The storm is over. All that is left are some patches of snow on Paso de Cortes, which are being exploited to the very last snowflake by hundreds of people from Mexico City and Puebla – their children have probably talked them into coming here to witness the rare, exciting snow and build small, dirty snowmen on top of their car’s windshields (!). When we pass by Paso de Cortes at nine in the morning, the scenery already resembles a small fun fair, with improvised food stalls, barbecues, policemen with machine guns (they are there to protect the people from bandidos), and snow-capped Popo as a side attraction:
And this is only the beginning of the day. Many more will arrive in the next few hours, but we won’t be around to witness the chaos. We need to dig a hole…
One of our main goals of this field season is to clarify the temporal and spatial relationships of the different lava flows and the deposits of explosive eruptions, the pumices. In other words, we are trying to reconstruct an order of volcanic events.
When we were collecting samples from about a dozen different lava flows last year, we started establishing such a stratigraphy, but our main focus back then was to get our hands on the lavas themselves. This year, with a clear picture of the geochemical characteristics of the lava flows in mind, we need to get a better idea about the relative ages of the lava flows.
Having good constraints on the volcanic stratigraphy is crucial, because this is the only way we can find any trends in the geochemical evolution of the volcano. And if we have trends, this might be a piece in the puzzle about the changes in Popo’s eruption styles.
So we go into the field, asking ourselves questions like: is the lava flow we are standing on older than the explosive eruption 2,000 years ago, or younger? We would then look for the deposit of the explosive eruption 2,000 years ago, and see if it is above or below the lava flow. So far, so easy.
The problem is that most of Popo’s lava flows are covered by dense vegetation and sometimes tens of metres of soil and volcanic sediments. If finding fresh lava samples was time-consuming last year, finding out about the relative age of the lava flows is even more intense. In some cases, this means simply one thing: we need to dig downwards until we find the lava flow and then have a look at what we find on top of it.
Let me guide you through our most sophisticated work, which took us down to almost three metres before we succeeded in finding the lava beneath the pumice cover:
I am not sure how many of you, dear readers, got seriously involved in the digging business in their lives. Digging is an elaborate craft: you are not simply digging downwards, no!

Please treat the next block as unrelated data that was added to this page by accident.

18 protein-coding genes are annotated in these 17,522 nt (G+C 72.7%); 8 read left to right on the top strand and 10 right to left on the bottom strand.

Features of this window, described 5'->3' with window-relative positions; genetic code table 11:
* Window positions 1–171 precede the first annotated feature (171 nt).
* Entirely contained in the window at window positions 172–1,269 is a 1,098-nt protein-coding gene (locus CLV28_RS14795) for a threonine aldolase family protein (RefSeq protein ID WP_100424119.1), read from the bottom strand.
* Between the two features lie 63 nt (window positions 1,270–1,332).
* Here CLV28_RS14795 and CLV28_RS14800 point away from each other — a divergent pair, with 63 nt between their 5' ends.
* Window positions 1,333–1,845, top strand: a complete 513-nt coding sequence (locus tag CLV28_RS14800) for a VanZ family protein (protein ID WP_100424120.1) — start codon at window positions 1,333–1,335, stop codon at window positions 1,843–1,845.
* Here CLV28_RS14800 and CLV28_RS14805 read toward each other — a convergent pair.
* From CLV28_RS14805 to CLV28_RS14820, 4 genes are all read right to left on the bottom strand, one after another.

From very early on, you are mostly busy widening the hole so there is enough space to safely continue digging. And of course, if you intend to get out of your hole again, you should also think of an access trench, which also becomes wider and longer as you proceed.
All in all, there is a lot of planning to do, material to move, and sweat to be sweated. A work for body, mind, and soul; a true catharsis, especially for scientists who spend large parts of their lives sitting in front of a computer in an office at the Museum.
At this time, we have almost forgotten why we are doing this. The digging is just too hypnotising. Luckily we have Popo in the background, which has become more active in the last few days, and every so often bestows a small explosion upon us:
We are digging through consolidated, firm ground, which is good and bad. Good, because the walls of the trench are very stable, which keeps the shoveler in the pit reasonably safe (ultimately – as much fun digging and hunting for lava flows is – none of us wants to be buried by pumice). But bad, because it is really hard to dig into the ground! But our blisters and sore muscles tell a story of persistence (five hours of digging!), scientific rigour (this! Lava flow! Needs! To! Be! Found!!) – and success!
Of course, sometimes manpower has its limits when it comes to removing soil and sediments. Here is an example: in order to examine a series of explosive deposits, we had started digging a bit last year at one outcrop. Soon, we reached solid volcanic bombs and rubbish, the combination of which made us decide to stop and let a proper machine do the work. A year later, the time has finally come: Excavator time!
We have rented an excavator including a person to handle it from a nearby village for 6 hours. After 15 minutes, the hole is approximately as deep as our man-made hole after 5 hours, and even though we haven’t found the units of interest yet, we are sure: this is going to be a quick(er!) job. Another 20 minutes later, we have reached more than 5 metres, and a yellow layer catches our eyes – our target units!
Now, the only thing left to do for the excavator is to make the hole larger and create steps to safely access the hole. But alas, this turns out to be pretty much impossible for the machine and its operator: too short an excavator shovel, too restricted the manoeuvring space at the outcrop. Three hours later and the hole has not become wider or deeper at all; on the contrary, our pumice layers have vanished under debris again. Yes, sometimes even machines reach their limits!
Even though we couldn’t have a closer look at the deposits, confirming their presence has been an important piece of information for us, as it completes our picture of the pyroclastic stratigraphy at this and many other outcrops. And thus we can drive home satisfied, passing dozens of cars that got stuck in the snow on their way up to Paso de Cortes, waiting for it to melt in the sun. At least some of them have happy snowmen on their windshields.